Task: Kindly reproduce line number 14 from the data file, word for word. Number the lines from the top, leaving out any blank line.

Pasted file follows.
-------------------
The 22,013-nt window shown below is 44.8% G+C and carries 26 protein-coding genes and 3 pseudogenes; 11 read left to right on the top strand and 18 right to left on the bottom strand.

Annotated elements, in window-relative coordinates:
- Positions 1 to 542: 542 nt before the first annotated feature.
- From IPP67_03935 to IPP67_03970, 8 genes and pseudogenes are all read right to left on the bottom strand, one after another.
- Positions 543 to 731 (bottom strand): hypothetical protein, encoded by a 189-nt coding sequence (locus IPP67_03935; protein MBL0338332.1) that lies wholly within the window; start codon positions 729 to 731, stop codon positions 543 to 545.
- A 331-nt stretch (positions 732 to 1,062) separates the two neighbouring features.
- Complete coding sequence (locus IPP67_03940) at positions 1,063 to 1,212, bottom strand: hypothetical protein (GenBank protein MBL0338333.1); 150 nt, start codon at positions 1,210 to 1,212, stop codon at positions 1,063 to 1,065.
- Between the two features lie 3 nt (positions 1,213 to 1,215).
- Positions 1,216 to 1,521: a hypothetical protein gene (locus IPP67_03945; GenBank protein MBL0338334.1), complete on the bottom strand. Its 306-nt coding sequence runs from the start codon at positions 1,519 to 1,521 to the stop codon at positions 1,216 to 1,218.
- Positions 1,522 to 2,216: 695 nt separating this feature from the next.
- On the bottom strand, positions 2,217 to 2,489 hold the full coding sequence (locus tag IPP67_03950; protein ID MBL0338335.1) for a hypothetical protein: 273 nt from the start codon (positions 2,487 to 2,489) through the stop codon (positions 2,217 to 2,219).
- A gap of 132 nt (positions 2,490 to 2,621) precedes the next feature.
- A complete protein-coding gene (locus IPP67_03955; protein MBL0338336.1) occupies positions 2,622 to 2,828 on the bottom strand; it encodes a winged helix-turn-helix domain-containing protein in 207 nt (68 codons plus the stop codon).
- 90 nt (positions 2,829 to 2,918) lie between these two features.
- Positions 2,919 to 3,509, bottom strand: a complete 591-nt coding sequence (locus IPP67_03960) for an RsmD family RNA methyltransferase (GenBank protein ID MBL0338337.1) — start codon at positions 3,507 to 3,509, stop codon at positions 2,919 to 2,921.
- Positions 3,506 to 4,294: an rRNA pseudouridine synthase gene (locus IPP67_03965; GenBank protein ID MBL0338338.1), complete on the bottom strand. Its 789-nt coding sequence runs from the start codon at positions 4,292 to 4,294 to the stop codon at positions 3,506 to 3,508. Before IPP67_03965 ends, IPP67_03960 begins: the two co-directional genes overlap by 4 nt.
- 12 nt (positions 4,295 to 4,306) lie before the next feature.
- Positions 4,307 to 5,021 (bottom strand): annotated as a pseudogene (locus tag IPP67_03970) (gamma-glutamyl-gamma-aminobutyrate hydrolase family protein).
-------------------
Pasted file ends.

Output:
- 90 nt (positions 2,829 to 2,918) lie between these two features.